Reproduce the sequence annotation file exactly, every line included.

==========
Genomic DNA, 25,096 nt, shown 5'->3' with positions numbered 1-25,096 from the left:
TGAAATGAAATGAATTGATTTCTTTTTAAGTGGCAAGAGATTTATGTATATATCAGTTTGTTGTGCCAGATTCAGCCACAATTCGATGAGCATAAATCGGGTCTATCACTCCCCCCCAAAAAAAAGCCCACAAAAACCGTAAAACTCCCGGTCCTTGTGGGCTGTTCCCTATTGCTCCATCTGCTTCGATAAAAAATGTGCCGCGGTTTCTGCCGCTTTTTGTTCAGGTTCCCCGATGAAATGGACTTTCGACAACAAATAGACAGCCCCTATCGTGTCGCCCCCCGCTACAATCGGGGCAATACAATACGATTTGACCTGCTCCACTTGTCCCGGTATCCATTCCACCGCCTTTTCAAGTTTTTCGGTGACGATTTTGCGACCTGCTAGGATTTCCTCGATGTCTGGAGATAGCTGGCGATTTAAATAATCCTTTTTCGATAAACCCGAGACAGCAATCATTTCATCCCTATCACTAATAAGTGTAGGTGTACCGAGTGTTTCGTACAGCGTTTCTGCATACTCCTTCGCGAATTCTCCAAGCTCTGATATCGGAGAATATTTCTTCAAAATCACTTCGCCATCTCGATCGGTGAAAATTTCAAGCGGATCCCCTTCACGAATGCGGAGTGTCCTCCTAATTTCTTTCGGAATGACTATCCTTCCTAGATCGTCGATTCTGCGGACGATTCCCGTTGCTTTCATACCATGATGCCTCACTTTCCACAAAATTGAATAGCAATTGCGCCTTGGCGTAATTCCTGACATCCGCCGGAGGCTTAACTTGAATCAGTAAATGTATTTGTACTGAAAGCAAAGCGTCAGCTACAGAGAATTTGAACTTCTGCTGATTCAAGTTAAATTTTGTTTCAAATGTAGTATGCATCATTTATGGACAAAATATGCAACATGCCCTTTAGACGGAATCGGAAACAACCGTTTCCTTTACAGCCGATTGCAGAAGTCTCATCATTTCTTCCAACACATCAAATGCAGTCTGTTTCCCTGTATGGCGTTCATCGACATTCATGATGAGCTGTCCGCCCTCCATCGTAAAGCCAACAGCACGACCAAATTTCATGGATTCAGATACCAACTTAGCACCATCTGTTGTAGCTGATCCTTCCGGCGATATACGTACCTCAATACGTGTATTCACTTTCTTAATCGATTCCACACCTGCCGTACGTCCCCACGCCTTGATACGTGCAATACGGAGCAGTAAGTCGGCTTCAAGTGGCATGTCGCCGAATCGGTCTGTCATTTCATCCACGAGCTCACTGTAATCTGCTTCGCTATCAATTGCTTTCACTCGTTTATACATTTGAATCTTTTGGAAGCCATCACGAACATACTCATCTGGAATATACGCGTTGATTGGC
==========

Genomic DNA, 25,096 nt, shown 5'->3' with positions numbered 1-25,096 from the left:
TGAAATGAAATGAATTGATTTCTTTTTAAGTGGCAAGAGATTTATGTATATATCAGTTTGTTGTGCCAGATTCAGCCACAATTCGATGAGCATAAATCGGGTCTATCACTCCCCCCCAAAAAAAAGCCCACAAAAACCGTAAAACTCCCGGTCCTTGTGGGCTGTTCCCTATTGCTCCATCTGCTTCGATAAAAAATGTGCCGCGGTTTCTGCCGCTTTTTGTTCAGGTTCCCCGATGAAATGGACTTTCGACAACAAATAGACAGCCCCTATCGTGTCGCCCCCCGCTACAATCGGGGCAATACAATACGATTTGACCTGCTCCACTTGTCCCGGTATCCATTCCACCGCCTTTTCAAGTTTTTCGGTGACGATTTTGCGACCTGCTAGGATTTCCTCGATGTCTGGAGATAGCTGGCGATTTAAATAATCCTTTTTCGATAAACCCGAGACAGCAATCATTTCATCCCTATCACTAATAAGTGTAGGTGTACCGAGTGTTTCGTACAGCGTTTCTGCATACTCCTTCGCGAATTCTCCAAGCTCTGATATCGGAGAATATTTCTTCAAAATCACTTCGCCATCTCGATCGGTGAAAATTTCAAGCGGATCCCCTTCACGAATGCGGAGTGTCCTCCTAATTTCTTTCGGAATGACTATCCTTCCTAGATCGTCGATTCTGCGGACGATTCCCGTTGCTTTCATACCATGATGCCTCACTTTCCACAAAATTGAATAGCAATTGCGCCTTGGCGTAATTCCTGACATCCGCCGGAGGCTTAACTTGAATCAGTAAATGTATTTGTACTGAAAGCAAAGCGTCAGCTACAGAGAATTTGAACTTCTGCTGATTCAAGTTAAATTTTGTTTCAAATGTAGTATGCATCATTTATGGACAAAATATGCAACATGCCCTTTAGACGGAATCGGAAACAACCGTTTCCTTTACAGCCGATTGCAGAAGTCTCATCATTTCTTCCAACACATCAAATGCAGTCTGTTTCCCTGTATGGCGTTCATCGACATTCATGATGAGCTGTCCGCCCTCCATCGTAAAGCCAACAGCACGACCAAATTTCATGGATTCAGATACCAACTTAGCACCATCTGTTGTAGCTGATCCTTCCGGCGATATACGTACCTCAATACGTGTATTCACTTTCTTAATCGATTCCACACCTGCCGTACGTCCCCACGCCTTGATACGTGCAATACGGAGCAGTAAGTCGGCTTCAAGTGGCATGTCGCCGAATCGGTCTGTCATTTCATCCACGAGCTCACTGTAATCTGCTTCGCTATCAATTGCTTTCACTCGTTTATACATTTGAATCTTTTGGAAGCCATCACGAACATACTCATCTGGAATATACGCGTTGATTGGC